The new technology, called vector flow, creates images of the internal structure and blood flow of children's hearts. It was used for the first time in humans at the Arkansas Children's Hospital in Little Rock, according to a team led by Dr. Morten Jensen, PhD. The study was published March 5 in Progress in Pediatric Cardiology.
About 1% of babies are born with congenital heart defects. Pediatric cardiologists identify congenital heart disease using echocardiography and other processes based on ultrasound, the researchers wrote. Although effective, ultrasound can't accurately obtain details about blood flow within the heart.
The team used an ultrasound scanner with vector flow imaging to image the hearts of two three-month-old babies, one with a healthy heart and one with congenital heart disease. The technology allowed for complete transthoracic imaging of tissue and blood flow at a depth of 6.5 cm; abnormal flow and cardiac anomalies were clearly visualized in the child with congenital heart disease.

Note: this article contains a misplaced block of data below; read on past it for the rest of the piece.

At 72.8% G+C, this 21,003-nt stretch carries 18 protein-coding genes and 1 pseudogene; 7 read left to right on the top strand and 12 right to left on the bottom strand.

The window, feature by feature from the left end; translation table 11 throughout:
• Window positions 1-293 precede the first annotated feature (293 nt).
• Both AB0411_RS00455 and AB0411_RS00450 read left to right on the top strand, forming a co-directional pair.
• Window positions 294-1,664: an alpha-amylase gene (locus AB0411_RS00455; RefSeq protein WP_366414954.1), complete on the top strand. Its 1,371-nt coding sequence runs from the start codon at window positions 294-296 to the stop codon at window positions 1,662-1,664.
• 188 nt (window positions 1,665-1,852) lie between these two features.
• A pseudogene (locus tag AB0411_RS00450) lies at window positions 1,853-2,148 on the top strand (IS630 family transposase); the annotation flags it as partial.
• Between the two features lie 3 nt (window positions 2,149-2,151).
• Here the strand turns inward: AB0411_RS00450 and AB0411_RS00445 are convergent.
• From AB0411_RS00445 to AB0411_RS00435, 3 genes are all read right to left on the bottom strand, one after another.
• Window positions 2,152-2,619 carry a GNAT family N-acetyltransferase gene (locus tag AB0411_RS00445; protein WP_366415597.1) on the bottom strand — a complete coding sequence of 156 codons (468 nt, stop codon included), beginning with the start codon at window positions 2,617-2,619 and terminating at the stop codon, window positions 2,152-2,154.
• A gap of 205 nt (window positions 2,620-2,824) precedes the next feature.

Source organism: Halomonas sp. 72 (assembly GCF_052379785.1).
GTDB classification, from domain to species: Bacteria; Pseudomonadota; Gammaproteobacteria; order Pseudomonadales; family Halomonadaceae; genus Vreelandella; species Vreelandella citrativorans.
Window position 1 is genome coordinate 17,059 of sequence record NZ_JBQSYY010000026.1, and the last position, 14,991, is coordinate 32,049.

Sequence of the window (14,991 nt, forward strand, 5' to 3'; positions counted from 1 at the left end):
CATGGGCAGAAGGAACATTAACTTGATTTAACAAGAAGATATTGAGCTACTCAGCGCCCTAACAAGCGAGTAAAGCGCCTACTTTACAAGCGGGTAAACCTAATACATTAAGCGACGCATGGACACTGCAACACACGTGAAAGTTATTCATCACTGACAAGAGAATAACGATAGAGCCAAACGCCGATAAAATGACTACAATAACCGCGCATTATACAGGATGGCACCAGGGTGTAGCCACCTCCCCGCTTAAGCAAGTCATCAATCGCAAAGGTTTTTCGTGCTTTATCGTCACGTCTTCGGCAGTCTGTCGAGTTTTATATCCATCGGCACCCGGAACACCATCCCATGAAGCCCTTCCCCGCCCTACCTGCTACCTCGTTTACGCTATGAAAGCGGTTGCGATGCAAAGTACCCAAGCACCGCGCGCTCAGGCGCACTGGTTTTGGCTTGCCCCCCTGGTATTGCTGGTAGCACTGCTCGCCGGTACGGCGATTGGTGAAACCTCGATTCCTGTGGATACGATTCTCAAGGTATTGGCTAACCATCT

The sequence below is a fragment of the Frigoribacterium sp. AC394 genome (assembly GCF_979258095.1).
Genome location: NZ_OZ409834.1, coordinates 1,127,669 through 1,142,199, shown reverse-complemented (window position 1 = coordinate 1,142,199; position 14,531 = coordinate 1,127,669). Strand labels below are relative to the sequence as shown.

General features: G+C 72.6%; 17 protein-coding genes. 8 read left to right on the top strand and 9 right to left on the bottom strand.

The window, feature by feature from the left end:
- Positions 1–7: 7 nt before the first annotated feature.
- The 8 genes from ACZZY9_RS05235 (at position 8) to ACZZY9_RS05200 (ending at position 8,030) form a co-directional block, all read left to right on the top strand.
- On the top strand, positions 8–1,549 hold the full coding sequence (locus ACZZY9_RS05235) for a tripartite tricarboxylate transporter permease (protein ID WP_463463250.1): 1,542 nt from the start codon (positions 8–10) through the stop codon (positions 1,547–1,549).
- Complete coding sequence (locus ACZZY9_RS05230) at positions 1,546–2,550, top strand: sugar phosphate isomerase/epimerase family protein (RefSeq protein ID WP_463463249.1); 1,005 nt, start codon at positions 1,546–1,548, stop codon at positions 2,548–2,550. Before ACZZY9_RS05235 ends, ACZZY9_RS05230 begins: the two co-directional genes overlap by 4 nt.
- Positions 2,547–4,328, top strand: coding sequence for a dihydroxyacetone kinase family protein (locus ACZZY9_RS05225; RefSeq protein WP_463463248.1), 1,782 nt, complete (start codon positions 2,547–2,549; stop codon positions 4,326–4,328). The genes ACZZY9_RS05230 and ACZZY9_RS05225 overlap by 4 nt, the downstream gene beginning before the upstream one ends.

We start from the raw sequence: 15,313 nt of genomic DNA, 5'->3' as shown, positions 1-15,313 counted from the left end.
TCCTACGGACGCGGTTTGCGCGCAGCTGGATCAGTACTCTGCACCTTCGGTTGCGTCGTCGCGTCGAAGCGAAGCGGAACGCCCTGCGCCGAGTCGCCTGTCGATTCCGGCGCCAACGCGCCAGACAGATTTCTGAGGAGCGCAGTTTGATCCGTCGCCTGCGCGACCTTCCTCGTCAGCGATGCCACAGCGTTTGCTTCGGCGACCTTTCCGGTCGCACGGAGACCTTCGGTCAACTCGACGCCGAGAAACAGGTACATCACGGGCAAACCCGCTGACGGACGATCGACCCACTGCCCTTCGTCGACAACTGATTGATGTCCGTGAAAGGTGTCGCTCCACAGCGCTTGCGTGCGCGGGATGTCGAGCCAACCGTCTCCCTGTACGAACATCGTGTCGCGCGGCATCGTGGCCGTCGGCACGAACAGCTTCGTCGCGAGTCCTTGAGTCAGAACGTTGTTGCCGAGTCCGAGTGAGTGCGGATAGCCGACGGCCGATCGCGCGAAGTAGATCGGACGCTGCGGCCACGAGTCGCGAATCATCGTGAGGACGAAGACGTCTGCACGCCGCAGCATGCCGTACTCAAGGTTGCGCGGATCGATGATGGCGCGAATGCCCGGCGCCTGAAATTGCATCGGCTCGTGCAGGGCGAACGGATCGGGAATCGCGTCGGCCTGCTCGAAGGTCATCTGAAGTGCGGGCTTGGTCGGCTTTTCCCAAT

Vector flow imaging demonstrates swirl of blood flow within the dilated main pulmonary artery of a pig. Image courtesy of Dr. Morten Jensen, PhD.
"Vector flow imaging technology is not yet possible in adults, but we have demonstrated that it is feasible in pediatric patients," Jensen said in a statement released by the university April 3. "Our group demonstrated that this commercially available technology can be used as a bedside imaging method, providing advanced detail of blood flow patterns within cardiac chambers, across valves, and in the great arteries."
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